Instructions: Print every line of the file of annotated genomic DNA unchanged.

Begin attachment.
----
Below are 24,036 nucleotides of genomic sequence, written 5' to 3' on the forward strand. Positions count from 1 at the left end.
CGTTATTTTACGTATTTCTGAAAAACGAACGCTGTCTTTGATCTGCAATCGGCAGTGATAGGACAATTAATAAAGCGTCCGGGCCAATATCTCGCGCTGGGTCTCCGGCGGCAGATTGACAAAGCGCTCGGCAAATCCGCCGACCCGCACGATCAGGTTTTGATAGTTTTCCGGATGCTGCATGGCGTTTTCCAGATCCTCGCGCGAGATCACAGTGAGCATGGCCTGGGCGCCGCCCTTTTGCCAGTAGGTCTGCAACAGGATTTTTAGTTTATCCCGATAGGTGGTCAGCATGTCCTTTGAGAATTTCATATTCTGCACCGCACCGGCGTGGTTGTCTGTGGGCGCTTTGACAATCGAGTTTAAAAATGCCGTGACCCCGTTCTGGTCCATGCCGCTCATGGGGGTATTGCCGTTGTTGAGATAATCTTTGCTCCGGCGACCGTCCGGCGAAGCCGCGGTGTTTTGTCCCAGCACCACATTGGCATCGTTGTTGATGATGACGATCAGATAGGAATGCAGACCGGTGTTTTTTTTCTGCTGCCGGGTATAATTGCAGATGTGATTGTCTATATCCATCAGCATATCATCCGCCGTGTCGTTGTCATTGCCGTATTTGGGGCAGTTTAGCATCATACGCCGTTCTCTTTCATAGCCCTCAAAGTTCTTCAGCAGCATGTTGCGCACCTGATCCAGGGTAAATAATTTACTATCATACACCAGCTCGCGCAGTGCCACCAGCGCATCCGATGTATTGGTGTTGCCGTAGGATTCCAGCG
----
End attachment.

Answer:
Below are 24,036 nucleotides of genomic sequence, written 5' to 3' on the forward strand. Positions count from 1 at the left end.
CGTTATTTTACGTATTTCTGAAAAACGAACGCTGTCTTTGATCTGCAATCGGCAGTGATAGGACAATTAATAAAGCGTCCGGGCCAATATCTCGCGCTGGGTCTCCGGCGGCAGATTGACAAAGCGCTCGGCAAATCCGCCGACCCGCACGATCAGGTTTTGATAGTTTTCCGGATGCTGCATGGCGTTTTCCAGATCCTCGCGCGAGATCACAGTGAGCATGGCCTGGGCGCCGCCCTTTTGCCAGTAGGTCTGCAACAGGATTTTTAGTTTATCCCGATAGGTGGTCAGCATGTCCTTTGAGAATTTCATATTCTGCACCGCACCGGCGTGGTTGTCTGTGGGCGCTTTGACAATCGAGTTTAAAAATGCCGTGACCCCGTTCTGGTCCATGCCGCTCATGGGGGTATTGCCGTTGTTGAGATAATCTTTGCTCCGGCGACCGTCCGGCGAAGCCGCGGTGTTTTGTCCCAGCACCACATTGGCATCGTTGTTGATGATGACGATCAGATAGGAATGCAGACCGGTGTTTTTTTTCTGCTGCCGGGTATAATTGCAGATGTGATTGTCTATATCCATCAGCATATCATCCGCCGTGTCGTTGTCATTGCCGTATTTGGGGCAGTTTAGCATCATACGCCGTTCTCTTTCATAGCCCTCAAAGTTCTTCAGCAGCATGTTGCGCACCTGATCCAGGGTAAATAATTTACTATCATACACCAGCTCGCGCAGTGCCACCAGCGCATCCGATGTATTGGTGTTGCCGTAGGATTCCAGCG